Irish Medical Organisation

DoH Consultation on a National Strategy for Dementia - Aug 2012

The IMO has for many years advocated for access to adequate health services for our elderly population through position papers and submissions.  In the Submission to the Department of Health the IMO urged the development and implementation of a comprehensive National Strategy for Dementia which should include all the elements as highlighted in Creating Excellence in Dementia Care: A Research Review for Ireland’s National Strategy (Cahill et al, 2012).

The IMO also recommended that:

  • an investment approach to prevention and early diagnosis of Dementia is required;
  • demand for community-based care must be properly assessed and adequate resources provided;
  • carers must be provided with adequate financial support, support services, and respite to enable them to care for someone as long as they wish and are able to do so, without jeopardising their own health and wellbeing;
  • this year the Independent Monitoring Group of A Vision for Change reported a worrying lack of development of Old Age Psychiatry Services and that these should be prioritised as a matter of urgency;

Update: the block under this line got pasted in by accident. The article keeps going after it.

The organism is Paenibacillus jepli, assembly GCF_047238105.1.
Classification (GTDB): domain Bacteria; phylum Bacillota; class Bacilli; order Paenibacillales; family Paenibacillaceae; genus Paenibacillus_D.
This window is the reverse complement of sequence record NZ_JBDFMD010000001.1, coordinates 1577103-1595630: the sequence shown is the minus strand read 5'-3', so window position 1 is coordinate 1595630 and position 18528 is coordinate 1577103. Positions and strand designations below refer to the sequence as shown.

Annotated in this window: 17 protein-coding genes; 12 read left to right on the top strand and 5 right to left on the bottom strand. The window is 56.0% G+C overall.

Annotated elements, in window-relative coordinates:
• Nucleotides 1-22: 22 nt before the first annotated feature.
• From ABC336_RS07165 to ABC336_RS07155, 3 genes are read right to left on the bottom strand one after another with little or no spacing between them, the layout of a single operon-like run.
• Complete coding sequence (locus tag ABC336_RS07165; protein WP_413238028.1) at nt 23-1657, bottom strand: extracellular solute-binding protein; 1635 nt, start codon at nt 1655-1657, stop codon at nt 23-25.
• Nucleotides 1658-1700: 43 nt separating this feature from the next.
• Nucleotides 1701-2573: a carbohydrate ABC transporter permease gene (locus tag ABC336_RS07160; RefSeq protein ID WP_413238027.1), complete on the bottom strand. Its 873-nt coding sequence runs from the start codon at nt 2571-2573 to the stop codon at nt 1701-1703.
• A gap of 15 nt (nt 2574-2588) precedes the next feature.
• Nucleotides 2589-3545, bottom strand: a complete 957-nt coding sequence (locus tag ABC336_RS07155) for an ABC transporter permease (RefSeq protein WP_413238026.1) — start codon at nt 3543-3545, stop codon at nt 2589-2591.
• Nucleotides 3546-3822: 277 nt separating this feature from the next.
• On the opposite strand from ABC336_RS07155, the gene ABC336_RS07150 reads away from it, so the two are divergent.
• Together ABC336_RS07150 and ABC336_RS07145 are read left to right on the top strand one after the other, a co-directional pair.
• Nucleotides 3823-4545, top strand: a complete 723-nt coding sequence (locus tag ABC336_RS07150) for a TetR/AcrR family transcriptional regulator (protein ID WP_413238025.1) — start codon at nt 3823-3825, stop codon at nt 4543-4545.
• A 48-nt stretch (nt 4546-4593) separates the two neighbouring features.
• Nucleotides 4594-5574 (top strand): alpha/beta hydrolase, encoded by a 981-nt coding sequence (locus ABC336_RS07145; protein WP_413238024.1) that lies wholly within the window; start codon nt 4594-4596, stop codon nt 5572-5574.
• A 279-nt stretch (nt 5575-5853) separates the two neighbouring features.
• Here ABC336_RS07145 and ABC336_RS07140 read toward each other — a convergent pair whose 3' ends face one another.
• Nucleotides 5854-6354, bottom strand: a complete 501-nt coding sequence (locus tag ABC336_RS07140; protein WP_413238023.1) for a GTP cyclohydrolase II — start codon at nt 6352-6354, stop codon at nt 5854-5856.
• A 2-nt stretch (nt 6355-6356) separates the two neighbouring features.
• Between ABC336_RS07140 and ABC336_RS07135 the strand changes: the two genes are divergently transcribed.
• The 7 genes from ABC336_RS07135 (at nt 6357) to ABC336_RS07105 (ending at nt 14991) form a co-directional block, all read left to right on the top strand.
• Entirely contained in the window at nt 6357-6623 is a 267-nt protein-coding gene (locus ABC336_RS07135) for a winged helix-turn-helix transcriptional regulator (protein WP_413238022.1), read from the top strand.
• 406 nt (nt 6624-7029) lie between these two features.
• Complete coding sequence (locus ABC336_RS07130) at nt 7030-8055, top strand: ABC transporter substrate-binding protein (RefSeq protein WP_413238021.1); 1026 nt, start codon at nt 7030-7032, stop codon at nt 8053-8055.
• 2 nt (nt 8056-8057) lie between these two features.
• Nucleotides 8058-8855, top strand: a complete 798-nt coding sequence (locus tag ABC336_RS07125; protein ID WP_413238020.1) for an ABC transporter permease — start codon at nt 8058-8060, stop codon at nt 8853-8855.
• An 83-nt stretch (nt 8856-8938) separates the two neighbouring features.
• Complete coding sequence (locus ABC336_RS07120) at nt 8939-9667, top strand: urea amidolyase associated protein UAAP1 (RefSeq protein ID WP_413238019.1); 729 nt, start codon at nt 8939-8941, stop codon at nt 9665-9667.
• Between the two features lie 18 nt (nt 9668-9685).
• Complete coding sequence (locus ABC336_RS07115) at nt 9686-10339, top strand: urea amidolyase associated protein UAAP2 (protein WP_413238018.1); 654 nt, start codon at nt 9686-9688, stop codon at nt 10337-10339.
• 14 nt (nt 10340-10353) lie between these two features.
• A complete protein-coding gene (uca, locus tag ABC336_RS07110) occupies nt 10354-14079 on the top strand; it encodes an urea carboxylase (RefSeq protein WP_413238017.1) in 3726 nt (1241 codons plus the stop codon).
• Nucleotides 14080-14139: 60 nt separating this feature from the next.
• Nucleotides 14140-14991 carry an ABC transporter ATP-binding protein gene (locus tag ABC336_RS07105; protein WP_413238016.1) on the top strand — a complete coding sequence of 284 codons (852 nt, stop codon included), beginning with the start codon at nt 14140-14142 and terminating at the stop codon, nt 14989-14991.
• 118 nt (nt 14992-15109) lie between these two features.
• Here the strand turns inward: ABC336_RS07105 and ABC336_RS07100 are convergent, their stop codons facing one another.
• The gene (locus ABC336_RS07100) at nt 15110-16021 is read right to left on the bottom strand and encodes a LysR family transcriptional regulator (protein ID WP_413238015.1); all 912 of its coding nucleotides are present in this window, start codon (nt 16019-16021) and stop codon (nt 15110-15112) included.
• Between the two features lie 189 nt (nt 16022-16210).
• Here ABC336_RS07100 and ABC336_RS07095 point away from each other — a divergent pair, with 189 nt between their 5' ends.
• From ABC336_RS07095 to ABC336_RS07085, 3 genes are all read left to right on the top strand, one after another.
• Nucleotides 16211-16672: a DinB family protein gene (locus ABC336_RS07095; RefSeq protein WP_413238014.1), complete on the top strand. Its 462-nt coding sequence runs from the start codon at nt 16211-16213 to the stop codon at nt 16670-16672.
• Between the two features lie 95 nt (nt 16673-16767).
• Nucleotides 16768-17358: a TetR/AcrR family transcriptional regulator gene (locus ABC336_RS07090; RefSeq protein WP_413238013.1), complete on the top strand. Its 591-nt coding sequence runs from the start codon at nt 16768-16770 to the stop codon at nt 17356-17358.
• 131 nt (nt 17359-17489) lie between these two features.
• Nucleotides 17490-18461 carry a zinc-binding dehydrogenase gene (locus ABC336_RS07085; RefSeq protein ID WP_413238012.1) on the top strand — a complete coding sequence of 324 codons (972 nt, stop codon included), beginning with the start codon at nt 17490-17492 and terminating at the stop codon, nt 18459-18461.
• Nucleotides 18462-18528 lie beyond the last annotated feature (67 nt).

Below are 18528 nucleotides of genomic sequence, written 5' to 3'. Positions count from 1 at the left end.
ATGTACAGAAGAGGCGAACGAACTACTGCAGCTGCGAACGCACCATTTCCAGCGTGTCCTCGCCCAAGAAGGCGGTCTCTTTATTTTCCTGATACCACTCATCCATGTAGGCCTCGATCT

• priority must be given to Legal Capacity legislation to replace Ireland’s archaic mental capacity legislation and the ward of court system.

The IMO raised it concerns about reliance on the private sector to provide long-term care with the further closure of between 555 to 898 public beds in 2012 as well as the funding of long-term care under the Nursing Homes Support Scheme.

As Neurodegenerative disease (stroke, dementia etc.) is the most common reason for admission to nursing home care, therefore nursing home care should be an integral part of the health services.

The IMO believe a fairer and more equitable system of funding long-term care than the Nursing Home Support Scheme is required and oppose any plans to expand the scheme to fund community-based care. The principle of solidarity must be applied to the funding of long-term care where the cost is spread over a wider population and access to the service is based on medical need, with minimal bureaucracy.

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